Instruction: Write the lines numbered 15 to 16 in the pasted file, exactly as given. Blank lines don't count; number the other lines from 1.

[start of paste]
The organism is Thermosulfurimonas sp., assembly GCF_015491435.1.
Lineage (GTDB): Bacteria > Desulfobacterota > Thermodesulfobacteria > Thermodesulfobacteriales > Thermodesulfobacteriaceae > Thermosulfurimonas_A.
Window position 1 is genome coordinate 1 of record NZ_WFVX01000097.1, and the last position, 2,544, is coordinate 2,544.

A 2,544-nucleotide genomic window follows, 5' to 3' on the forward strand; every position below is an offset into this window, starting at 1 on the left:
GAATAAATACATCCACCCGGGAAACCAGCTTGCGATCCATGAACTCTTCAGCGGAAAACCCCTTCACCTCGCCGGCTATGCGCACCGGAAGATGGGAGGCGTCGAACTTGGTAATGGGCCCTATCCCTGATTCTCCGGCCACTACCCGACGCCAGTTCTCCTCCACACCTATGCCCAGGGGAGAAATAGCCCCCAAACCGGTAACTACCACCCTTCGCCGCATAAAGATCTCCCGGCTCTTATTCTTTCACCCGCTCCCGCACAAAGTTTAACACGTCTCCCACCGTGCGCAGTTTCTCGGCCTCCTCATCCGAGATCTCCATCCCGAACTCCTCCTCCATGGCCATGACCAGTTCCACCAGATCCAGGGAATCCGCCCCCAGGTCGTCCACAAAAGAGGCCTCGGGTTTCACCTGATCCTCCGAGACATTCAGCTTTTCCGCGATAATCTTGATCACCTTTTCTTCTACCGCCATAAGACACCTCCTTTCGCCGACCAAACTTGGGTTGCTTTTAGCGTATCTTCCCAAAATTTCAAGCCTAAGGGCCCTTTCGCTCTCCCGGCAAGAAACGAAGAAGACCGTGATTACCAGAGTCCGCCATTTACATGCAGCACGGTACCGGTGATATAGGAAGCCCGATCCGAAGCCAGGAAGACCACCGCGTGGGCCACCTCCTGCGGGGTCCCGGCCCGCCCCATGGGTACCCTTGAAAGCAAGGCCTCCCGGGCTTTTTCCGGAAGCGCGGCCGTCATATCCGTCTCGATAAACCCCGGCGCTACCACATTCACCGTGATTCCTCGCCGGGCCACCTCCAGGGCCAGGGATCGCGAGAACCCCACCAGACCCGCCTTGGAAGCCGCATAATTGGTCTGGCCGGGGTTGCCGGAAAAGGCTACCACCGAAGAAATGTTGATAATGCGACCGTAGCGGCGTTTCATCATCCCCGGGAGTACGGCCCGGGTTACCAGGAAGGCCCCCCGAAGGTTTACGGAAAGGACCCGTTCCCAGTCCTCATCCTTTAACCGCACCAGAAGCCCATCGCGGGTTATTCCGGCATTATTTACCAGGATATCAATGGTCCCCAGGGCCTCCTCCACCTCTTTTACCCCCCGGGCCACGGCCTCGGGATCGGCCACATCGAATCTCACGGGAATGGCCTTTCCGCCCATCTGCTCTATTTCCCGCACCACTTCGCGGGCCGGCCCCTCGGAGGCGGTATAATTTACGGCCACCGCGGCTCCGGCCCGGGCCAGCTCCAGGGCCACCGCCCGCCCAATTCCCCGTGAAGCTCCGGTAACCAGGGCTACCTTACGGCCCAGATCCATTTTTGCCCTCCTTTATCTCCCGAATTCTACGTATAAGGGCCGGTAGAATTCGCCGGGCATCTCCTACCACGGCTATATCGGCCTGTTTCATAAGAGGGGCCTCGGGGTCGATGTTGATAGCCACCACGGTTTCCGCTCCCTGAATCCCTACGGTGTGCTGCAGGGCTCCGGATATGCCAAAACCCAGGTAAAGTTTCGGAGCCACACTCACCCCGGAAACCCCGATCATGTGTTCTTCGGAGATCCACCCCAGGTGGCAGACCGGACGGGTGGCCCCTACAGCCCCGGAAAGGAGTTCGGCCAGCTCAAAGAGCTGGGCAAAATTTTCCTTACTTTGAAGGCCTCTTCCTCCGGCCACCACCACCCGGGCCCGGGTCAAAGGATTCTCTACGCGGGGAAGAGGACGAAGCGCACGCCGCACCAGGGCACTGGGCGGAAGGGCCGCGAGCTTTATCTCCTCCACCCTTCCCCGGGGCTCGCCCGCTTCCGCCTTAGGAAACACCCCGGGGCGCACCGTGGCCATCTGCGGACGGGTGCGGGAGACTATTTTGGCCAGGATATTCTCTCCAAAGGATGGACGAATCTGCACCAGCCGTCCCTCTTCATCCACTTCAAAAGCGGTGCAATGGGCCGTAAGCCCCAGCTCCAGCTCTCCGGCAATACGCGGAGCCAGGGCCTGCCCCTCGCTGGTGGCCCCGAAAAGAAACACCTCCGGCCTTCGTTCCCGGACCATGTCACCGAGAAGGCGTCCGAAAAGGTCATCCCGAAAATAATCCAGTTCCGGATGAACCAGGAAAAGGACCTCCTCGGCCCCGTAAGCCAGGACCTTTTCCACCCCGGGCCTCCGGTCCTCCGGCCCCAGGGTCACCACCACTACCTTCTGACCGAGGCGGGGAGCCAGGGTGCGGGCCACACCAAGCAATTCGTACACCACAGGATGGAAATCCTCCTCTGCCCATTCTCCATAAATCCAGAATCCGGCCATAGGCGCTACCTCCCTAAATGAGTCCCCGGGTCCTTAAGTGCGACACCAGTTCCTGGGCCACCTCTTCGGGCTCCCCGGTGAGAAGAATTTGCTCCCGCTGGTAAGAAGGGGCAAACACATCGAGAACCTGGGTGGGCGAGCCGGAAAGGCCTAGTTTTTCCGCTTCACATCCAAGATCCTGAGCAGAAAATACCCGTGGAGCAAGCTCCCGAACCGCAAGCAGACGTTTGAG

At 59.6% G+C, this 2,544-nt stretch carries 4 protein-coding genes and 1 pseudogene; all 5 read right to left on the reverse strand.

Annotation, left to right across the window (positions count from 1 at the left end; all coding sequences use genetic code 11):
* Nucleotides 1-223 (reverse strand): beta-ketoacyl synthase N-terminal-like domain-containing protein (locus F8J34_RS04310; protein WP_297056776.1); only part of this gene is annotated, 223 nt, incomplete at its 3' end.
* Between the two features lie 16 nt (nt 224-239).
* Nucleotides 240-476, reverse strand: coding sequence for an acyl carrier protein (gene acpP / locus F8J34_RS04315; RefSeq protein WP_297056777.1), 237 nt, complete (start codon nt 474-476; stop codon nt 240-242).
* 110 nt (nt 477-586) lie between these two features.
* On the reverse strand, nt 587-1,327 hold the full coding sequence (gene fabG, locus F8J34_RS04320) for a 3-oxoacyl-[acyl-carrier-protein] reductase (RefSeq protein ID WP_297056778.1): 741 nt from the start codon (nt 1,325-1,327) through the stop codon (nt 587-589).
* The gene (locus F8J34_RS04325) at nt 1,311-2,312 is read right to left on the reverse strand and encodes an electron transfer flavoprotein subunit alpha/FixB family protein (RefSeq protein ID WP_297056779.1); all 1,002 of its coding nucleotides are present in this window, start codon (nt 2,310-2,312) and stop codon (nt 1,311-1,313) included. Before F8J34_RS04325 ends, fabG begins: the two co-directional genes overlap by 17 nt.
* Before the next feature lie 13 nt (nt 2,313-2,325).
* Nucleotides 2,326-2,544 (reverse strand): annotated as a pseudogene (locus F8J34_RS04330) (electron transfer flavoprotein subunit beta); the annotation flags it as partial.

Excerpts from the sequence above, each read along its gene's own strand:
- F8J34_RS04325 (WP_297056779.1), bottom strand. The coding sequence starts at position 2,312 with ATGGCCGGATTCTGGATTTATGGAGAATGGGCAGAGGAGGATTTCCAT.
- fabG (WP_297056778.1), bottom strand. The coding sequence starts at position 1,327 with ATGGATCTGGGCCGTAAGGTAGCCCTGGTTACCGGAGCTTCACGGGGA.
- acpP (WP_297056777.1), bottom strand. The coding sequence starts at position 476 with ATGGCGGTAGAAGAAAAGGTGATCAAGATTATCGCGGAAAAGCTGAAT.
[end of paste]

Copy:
* Nucleotides 2,326-2,544 (reverse strand): annotated as a pseudogene (locus F8J34_RS04330) (electron transfer flavoprotein subunit beta); the annotation flags it as partial.

Excerpts from the sequence above, each read along its gene's own strand: